The report highlighted the need for more research, specifically “on the effects of long-term and repeated wildland fire smoke pollution on respiratory, cardiovascular, neurological, and psychological health across life-stages, including developing fetuses and children,” as well as firefighters.

Complex exposure

“Wildland fires release complex mixtures of particles and gases into the air that, when inhaled, can harm the lungs and cardiovascular system in a number of ways,” said lead author Mary Rice, M.D., a pulmonologist at Harvard University. “We see the health effects of wildfire pollution in terms of more frequent asthma symptoms, emergency visits and hospitalization for asthma and COPD, and higher mortality during smoke events.”

Children, whose lungs are still developing, and adults with lung disease are among those at highest risk, especially in areas that experience fires year after year. Firefighters are repeatedly exposed to high levels of smoke, often with little respiratory protection. Little is known about the long-term consequences of repeated smoke exposure, the report emphasized, or potential benefits of interventions to lessen health effects.

smoke over Orgeon neighborhood In September 2020, smoke blanketed a Portland, Oregon neighborhood, suggesting exposures that even people far from a wildfire may experience. (Photo courtesy of Kelly Lenox)

Broad involvement needed

The report’s authors maintained that a coordinated approach across agencies is essential to assessing the health risk of wildland fires and, ultimately, developing strategies to manage that risk.

“Air pollution resulting from wildfires crosses borders and economic lines,” said co-author Dan Costa, Sc.D., from the University of North Carolina at Chapel Hill. “Therefore, dedicated research funding and ongoing support from the federal government is needed to fill knowledge gaps, including developing models for fire management as well as assessing toxicity levels and interventions.”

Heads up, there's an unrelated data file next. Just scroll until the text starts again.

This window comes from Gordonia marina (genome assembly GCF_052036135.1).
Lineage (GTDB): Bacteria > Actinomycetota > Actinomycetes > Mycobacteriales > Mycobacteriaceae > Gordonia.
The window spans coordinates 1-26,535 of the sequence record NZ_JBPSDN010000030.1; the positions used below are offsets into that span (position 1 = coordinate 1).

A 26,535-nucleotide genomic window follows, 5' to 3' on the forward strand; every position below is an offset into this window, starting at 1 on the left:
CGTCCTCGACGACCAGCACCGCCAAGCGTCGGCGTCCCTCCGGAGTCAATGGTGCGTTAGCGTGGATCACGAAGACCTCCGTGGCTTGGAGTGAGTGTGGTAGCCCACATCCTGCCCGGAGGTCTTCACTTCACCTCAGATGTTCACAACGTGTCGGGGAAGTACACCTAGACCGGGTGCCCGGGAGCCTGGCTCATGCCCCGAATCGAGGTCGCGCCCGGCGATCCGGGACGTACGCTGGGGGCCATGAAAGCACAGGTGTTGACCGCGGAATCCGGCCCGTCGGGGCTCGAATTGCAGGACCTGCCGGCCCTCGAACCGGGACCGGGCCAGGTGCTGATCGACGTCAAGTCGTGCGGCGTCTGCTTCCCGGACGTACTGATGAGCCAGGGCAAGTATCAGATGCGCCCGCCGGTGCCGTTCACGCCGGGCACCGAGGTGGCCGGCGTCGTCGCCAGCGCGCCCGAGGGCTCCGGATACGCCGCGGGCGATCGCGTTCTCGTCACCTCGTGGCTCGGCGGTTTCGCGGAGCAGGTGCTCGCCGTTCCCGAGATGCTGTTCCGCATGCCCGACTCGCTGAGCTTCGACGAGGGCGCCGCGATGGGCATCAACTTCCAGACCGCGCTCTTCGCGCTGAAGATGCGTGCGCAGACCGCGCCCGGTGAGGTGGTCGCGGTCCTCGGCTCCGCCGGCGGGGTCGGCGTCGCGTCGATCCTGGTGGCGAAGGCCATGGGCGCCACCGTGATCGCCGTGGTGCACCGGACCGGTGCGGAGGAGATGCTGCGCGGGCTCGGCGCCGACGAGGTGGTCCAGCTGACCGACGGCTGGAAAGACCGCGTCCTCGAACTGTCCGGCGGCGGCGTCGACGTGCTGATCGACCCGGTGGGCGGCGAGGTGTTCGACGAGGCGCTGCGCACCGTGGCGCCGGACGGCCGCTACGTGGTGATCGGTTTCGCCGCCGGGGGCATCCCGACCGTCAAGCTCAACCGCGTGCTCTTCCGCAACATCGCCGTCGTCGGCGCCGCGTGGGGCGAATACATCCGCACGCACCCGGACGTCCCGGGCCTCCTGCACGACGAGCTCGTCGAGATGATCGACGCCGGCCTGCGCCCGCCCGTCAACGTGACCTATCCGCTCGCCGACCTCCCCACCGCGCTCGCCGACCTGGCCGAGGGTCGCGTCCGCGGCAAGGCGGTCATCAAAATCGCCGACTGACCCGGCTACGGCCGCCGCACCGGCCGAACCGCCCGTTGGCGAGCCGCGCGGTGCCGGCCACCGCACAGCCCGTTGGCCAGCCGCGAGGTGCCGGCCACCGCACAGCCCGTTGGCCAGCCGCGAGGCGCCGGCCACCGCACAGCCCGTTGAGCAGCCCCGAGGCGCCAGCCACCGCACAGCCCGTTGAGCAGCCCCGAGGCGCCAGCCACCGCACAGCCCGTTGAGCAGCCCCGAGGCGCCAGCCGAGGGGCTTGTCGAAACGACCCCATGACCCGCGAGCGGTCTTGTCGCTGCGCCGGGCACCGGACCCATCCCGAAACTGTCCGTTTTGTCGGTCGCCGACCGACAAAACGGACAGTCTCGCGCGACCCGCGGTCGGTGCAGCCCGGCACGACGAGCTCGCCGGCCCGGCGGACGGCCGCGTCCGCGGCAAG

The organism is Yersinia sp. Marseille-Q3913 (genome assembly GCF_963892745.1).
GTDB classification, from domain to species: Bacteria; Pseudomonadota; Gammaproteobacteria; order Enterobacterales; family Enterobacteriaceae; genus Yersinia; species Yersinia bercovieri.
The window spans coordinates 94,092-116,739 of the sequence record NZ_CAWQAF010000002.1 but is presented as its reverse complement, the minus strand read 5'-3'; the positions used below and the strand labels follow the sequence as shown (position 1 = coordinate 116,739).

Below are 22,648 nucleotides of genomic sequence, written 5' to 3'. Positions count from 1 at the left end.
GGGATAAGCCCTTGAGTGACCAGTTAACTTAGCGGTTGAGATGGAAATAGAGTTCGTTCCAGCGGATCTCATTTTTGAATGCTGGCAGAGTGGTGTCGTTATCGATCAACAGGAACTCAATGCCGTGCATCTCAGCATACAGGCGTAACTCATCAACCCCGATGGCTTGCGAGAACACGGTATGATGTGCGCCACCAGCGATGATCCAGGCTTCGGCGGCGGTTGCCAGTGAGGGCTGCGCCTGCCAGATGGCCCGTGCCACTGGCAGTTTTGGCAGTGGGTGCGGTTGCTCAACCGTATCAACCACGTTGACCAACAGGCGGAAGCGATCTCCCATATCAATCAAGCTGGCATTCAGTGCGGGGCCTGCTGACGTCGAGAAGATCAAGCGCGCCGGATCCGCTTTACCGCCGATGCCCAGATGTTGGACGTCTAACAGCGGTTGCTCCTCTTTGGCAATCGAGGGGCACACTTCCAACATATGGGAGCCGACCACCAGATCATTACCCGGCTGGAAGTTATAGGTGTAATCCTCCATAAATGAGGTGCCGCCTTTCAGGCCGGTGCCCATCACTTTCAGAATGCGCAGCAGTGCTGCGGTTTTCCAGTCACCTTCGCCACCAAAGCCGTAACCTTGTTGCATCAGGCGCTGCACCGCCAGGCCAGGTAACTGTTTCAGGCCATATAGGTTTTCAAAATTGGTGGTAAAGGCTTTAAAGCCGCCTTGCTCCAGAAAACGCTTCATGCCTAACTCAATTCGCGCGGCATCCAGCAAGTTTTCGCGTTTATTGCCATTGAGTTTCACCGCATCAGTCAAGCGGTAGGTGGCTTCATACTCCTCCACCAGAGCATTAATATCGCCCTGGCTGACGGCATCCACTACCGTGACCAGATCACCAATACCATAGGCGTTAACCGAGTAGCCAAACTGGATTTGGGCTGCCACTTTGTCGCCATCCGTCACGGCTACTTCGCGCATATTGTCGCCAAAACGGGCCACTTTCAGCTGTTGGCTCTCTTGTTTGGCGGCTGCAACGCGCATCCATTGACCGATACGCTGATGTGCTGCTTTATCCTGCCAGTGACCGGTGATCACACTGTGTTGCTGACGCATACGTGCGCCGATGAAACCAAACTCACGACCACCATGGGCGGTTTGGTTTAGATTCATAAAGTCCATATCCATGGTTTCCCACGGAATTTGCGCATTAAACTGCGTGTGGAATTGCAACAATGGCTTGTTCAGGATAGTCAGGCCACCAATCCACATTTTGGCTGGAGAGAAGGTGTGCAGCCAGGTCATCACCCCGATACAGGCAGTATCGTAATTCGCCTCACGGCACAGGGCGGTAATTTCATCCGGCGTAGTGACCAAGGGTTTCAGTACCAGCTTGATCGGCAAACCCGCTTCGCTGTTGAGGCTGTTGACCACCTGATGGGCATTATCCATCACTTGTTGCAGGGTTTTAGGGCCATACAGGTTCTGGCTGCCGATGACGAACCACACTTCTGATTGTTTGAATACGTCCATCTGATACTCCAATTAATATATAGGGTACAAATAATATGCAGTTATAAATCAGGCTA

Despite the public health impact, the authors found that the public’s and even many physicians’ appreciation of the health risks and consequences of wildfire smoke exposure was lacking. “The air quality problem of wildfire smoke is only going to get worse,” said Rice. “The medical community is in need of evidence-based guidance to protect patients and their families from the harms of smoke inhalation.”

Citation: Rice MB, Henderson SB, Lambert AA, Cromar KR, Hall JA, Cascio WE, Smith PG, Marsh BJ, Coefield S, Balmes JR, Kamal A, Gilmour MI, Carlsten C, Navarro KM, Collman GW, Rappold A, Miller MD, Stone SL, Costa DL; on behalf of the American Thoracic Society Environmental Health Policy Committee and the American Thoracic Society Assembly on Environmental, Occupational, and Population Health. 2021. Respiratory impacts of wildland fire smoke: future challenges and policy opportunities. Ann Am Thorac Soc; doi: 10.1513/AnnalsATS.202102-148ST [Online 3 May 2021].

(This article is from a May 3 press release by the American Thoracic Society.)